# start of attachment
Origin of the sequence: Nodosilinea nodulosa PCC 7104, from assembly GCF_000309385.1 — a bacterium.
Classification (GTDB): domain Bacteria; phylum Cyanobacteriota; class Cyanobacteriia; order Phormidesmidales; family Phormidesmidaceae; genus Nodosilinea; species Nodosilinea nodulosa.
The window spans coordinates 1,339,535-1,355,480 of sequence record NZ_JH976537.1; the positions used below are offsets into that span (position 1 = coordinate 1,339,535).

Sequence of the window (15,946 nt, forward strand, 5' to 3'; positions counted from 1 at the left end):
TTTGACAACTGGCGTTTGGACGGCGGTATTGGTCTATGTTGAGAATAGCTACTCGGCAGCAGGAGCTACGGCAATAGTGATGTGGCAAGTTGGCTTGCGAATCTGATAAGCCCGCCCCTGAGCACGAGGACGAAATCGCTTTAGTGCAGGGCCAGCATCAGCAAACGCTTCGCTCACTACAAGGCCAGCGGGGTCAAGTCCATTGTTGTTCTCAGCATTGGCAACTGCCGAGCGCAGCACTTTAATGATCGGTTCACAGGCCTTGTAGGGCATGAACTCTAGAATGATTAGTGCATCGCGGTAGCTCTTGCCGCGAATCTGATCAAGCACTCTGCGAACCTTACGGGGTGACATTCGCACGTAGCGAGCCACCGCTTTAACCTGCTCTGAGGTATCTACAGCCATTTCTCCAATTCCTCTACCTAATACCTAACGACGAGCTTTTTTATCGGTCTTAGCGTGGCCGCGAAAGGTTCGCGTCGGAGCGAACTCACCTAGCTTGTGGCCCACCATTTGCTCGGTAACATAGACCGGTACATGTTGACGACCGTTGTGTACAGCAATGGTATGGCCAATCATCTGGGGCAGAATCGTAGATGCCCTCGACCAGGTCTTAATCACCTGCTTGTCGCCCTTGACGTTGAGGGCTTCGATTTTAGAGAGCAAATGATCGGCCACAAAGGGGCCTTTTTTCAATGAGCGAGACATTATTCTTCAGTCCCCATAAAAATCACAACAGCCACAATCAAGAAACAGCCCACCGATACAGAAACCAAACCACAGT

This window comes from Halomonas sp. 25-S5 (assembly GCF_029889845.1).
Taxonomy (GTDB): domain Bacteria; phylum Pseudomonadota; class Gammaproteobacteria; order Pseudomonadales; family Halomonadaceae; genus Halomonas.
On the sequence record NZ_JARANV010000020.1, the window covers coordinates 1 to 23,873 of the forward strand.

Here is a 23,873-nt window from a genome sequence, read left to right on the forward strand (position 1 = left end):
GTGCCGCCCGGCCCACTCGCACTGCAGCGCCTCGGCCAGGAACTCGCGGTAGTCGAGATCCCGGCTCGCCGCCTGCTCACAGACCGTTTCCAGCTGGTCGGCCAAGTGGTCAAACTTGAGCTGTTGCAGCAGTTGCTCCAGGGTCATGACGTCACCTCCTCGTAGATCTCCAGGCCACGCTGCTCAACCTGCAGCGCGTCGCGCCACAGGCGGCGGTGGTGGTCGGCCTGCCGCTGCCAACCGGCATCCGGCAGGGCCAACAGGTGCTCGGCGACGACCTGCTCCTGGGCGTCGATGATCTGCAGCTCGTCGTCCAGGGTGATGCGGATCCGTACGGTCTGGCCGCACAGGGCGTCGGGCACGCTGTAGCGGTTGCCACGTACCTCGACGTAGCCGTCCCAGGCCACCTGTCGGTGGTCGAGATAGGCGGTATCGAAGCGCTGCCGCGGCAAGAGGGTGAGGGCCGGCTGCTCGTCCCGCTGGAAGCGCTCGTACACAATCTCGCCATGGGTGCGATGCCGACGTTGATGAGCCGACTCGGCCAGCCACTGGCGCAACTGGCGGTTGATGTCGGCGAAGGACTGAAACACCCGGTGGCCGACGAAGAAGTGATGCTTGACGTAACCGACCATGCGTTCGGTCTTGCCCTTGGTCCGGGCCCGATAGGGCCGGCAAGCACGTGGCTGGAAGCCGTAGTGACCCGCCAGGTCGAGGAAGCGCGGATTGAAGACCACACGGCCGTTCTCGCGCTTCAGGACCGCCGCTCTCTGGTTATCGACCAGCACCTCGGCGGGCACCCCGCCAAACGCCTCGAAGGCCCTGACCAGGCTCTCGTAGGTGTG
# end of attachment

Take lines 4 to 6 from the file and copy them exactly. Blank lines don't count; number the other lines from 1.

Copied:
Sequence of the window (15,946 nt, forward strand, 5' to 3'; positions counted from 1 at the left end):
TTTGACAACTGGCGTTTGGACGGCGGTATTGGTCTATGTTGAGAATAGCTACTCGGCAGCAGGAGCTACGGCAATAGTGATGTGGCAAGTTGGCTTGCGAATCTGATAAGCCCGCCCCTGAGCACGAGGACGAAATCGCTTTAGTGCAGGGCCAGCATCAGCAAACGCTTCGCTCACTACAAGGCCAGCGGGGTCAAGTCCATTGTTGTTCTCAGCATTGGCAACTGCCGAGCGCAGCACTTTAATGATCGGTTCACAGGCCTTGTAGGGCATGAACTCTAGAATGATTAGTGCATCGCGGTAGCTCTTGCCGCGAATCTGATCAAGCACTCTGCGAACCTTACGGGGTGACATTCGCACGTAGCGAGCCACCGCTTTAACCTGCTCTGAGGTATCTACAGCCATTTCTCCAATTCCTCTACCTAATACCTAACGACGAGCTTTTTTATCGGTCTTAGCGTGGCCGCGAAAGGTTCGCGTCGGAGCGAACTCACCTAGCTTGTGGCCCACCATTTGCTCGGTAACATAGACCGGTACATGTTGACGACCGTTGTGTACAGCAATGGTATGGCCAATCATCTGGGGCAGAATCGTAGATGCCCTCGACCAGGTCTTAATCACCTGCTTGTCGCCCTTGACGTTGAGGGCTTCGATTTTAGAGAGCAAATGATCGGCCACAAAGGGGCCTTTTTTCAATGAGCGAGACATTATTCTTCAGTCCCCATAAAAATCACAACAGCCACAATCAAGAAACAGCCCACCGATACAGAAACCAAACCACAGT

This window comes from Halomonas sp. 25-S5 (assembly GCF_029889845.1).